Produce crate labels are part of Manatee's agricultural history

Produce crate labels are part of Manatee's agricultural history

nwilliams@bradenton.comOctober 3, 2012 

PALMETTO -- As far as popular collectibles go, post cards, baseball cards and comic books probably rank at the top of the list.

Old fruit and vegetable crate labels? Maybe not as much.

But many view the labels as lost treasures from produce businesses no longer in operation. And for the second consecutive year, the Manatee Agricultural Museum will host a crate label swap meet to display and trade these rare finds.

"Crate labels are art," said Diane Ingram, museum coordinator. "Not only do you have history, but artwork as well."

The event will take place 9 a.m. - 1 p.m. Oct. 6 in the Carnegie Library in Palmetto Historical Park, 515 10th Ave. W. The swap meet will be held in association with a community yard sale and will feature several labels from former Manatee producers.

Jim Thielen, lead organizer of the event, said the swap meet is the only one of its kind on the west coast of Florida. Thielen and two fourth-generation growers from Florida will supply several labels, many of which will be for sale.

"There is a very limited number of crate labels out there," he said. "The crates were part of advertising for shipments that went north. They are very colorful and they represented the local area."

Thielen, who lives in Parrish, has collected crate labels for 14 years. His collection surpasses 1,200 labels representing fruit and vegetable packing companies across the globe, including Native American labels. Some of his labels are samples saved by printing companies or were taken off crates found in former packing houses. He said some of the labels are worth thousands of dollars.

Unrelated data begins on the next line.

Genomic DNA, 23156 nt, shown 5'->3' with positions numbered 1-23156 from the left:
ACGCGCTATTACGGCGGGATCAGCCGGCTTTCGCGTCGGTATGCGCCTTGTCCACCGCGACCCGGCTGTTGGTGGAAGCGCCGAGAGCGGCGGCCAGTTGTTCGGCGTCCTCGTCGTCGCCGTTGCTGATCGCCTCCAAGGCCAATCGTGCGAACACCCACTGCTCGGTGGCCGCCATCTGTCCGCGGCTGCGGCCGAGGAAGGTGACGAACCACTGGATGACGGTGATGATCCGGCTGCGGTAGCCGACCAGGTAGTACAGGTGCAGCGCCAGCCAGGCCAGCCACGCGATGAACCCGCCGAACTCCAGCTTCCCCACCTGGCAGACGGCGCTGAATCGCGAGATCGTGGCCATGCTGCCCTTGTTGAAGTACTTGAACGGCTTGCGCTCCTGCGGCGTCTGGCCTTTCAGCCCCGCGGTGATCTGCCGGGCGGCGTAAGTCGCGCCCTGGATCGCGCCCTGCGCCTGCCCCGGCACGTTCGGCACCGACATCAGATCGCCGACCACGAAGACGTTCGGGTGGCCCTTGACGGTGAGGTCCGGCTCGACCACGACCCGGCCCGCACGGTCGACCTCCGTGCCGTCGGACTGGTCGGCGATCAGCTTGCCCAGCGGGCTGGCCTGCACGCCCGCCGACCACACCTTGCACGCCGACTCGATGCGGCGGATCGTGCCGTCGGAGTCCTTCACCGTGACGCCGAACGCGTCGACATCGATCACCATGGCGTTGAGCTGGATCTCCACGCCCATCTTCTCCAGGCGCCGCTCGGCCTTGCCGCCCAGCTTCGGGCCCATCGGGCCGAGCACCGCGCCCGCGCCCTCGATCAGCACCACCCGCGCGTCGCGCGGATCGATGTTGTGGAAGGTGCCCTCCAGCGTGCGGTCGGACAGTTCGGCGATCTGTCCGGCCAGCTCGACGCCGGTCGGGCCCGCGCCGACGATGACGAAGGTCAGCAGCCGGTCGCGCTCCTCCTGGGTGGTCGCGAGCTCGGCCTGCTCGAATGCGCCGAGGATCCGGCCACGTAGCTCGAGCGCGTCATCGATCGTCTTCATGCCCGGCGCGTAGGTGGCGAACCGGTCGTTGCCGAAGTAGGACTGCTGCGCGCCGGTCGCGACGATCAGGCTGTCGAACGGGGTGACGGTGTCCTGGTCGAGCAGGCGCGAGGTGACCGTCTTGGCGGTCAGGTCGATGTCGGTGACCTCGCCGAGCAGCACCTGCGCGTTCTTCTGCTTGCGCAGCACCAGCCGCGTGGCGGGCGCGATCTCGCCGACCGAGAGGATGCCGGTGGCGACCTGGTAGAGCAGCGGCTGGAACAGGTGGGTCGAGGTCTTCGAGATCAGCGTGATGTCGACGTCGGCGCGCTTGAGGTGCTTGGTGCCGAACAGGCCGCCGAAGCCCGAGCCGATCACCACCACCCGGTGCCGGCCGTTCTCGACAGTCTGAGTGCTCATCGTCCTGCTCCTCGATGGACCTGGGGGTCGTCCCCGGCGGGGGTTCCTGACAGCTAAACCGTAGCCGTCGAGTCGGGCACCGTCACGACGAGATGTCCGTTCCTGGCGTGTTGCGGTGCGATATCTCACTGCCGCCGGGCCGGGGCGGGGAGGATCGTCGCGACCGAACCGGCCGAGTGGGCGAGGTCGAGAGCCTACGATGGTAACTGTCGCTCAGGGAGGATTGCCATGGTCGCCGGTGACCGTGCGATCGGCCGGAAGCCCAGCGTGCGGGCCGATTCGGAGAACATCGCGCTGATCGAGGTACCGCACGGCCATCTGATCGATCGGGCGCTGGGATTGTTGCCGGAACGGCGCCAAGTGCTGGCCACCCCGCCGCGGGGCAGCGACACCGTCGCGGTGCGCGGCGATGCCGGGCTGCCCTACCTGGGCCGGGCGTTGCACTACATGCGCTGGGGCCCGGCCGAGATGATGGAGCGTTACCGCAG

"These labels represent a time that is long gone and an industry that is not what it used to be," he said. "They tell stories of families who settled this area."

The museum, located at 1015 6th Street W in Palmetto, will showcase two cases of produce labels and visitors can also view Native American labels on the library's top floor. Thielen will provide authentic box crates as well.

To find some of the labels, Thielen said he's scavenged old barns and packing houses. Once in his possession, he delicately soaks the crates to remove the labels.

"I'll bring in some labels from packing houses that haven't been heard from for decades," he said.

"To have something original that was manufactured by an original packing company, you have history," Ingram said.

For more information on the swap meet, contact Jim Thielen at 941-776-9444 or call the museum at (941) 721-2034.

Nick Williams, East Manatee reporter, can be reached at 941-748-0411 ext. 7049. Twitter:@_1NickWilliams

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